Farnaz on Featured, Media Coverage, Negating Stereotypes, Redefining Archetypes, New World Trends, New Realities, Women, Emerging Power
FOR IMMEDIATE RELEASE (by Tate Publishing)
ATLANTA, GA. – It’s The New World Marketplace afterall, and women, youth and multiculturalism are shaping our future. A rapid cultural shift has occurred over the last decade, but author and thought leader Farnaz Wallace believes it’s not being addressed by businesses and leaders.
“With all the great empowerment initiatives for women today, we are still looking at massive gender inequality in corridors of power,” she said. “Many great women thought leaders point to re-evaluating business policies to eliminate obstacles that force talented women to choose between family and career, and others point to women’s ambition calling us all to man up–but I believe there are 4 missing links from this important dialogue.”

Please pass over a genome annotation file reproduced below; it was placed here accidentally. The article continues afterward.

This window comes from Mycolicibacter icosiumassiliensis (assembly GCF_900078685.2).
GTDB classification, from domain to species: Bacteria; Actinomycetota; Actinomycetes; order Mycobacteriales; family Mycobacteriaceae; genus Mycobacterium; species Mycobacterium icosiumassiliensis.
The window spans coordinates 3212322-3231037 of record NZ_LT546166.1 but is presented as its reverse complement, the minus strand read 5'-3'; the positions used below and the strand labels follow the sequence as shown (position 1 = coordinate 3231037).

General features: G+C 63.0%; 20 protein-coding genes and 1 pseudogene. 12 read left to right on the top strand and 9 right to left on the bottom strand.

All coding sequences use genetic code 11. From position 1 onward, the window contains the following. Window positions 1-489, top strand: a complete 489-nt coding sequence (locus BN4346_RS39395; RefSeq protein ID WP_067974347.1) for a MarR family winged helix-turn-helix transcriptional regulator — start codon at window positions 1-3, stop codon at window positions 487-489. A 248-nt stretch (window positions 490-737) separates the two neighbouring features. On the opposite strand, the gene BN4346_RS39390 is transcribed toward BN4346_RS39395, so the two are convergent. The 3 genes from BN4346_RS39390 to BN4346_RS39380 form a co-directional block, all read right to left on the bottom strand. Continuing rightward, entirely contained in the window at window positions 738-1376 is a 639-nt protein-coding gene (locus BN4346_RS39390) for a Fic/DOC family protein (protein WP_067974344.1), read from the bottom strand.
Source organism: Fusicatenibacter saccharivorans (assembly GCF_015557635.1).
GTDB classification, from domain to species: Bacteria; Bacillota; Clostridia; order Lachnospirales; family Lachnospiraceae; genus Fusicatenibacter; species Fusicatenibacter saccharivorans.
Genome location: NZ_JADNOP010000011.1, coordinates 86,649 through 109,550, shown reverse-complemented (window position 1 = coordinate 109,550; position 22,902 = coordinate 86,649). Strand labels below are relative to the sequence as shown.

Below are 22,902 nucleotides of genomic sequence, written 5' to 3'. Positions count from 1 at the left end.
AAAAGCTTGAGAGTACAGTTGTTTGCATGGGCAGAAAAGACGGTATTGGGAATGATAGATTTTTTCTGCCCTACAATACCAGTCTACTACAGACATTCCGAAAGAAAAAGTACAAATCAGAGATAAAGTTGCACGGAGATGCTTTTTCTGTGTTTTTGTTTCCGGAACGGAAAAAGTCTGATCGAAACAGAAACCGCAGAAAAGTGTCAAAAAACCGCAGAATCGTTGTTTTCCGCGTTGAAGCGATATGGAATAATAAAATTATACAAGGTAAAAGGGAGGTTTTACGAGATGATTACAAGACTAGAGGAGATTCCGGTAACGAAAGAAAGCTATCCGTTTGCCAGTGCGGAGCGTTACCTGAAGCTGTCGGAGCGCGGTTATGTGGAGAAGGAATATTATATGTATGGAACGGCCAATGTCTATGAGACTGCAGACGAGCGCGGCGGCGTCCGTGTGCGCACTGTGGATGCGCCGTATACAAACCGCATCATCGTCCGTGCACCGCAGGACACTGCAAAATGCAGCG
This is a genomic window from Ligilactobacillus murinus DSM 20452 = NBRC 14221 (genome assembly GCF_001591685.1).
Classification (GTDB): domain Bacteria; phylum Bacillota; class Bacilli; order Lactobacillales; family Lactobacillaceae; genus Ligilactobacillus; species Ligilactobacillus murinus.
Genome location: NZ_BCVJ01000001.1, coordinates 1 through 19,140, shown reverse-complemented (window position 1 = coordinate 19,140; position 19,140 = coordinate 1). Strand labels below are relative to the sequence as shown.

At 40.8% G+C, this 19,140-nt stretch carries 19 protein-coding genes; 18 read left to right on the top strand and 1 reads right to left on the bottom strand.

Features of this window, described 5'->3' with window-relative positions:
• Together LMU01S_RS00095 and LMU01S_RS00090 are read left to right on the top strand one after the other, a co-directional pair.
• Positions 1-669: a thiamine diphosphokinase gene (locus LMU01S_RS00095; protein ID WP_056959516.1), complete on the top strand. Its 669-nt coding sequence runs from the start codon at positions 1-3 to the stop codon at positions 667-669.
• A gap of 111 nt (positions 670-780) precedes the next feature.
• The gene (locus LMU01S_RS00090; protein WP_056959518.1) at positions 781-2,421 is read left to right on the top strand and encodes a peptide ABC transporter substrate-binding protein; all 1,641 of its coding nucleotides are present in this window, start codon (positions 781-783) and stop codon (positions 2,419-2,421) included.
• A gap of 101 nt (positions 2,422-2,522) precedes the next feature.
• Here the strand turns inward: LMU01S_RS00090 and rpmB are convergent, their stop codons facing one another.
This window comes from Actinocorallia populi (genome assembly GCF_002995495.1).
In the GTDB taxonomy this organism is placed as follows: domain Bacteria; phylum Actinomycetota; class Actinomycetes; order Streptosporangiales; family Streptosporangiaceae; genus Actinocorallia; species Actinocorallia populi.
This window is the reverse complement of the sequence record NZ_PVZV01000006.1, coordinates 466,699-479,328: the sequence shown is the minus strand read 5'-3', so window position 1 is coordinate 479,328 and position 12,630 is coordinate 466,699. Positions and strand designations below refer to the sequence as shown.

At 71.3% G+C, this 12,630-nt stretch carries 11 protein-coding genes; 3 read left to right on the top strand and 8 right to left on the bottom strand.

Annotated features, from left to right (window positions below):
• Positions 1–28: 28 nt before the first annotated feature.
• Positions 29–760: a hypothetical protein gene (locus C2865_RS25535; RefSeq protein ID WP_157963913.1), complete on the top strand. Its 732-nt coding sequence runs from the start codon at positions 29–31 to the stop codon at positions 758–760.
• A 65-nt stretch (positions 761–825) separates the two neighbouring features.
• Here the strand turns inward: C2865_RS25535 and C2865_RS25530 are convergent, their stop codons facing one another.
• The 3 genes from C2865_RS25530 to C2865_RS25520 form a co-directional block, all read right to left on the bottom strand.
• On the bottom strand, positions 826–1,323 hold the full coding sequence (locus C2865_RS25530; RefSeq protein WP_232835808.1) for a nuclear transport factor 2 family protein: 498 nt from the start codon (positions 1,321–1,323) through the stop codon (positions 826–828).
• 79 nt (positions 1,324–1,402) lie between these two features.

Wallace breaks these down into four essentials for women to succeed in The New World Marketplace Leadership: Inner-authenticity, Being the woman leader other women want to work for, Re-defining Power, and Avoiding all gender stereotypes.
“I’ve always believed once you gain trust and respect, love always follows,” she said. “But how can women gain trust and respect if they’re trying to be someone they are not?” Wallace believes it’s far more important to find the richest, fullest expression of one’s authentic self, and spend majority of time in strength and passion and generate results, versus trying to fit into a perceived cultural norm.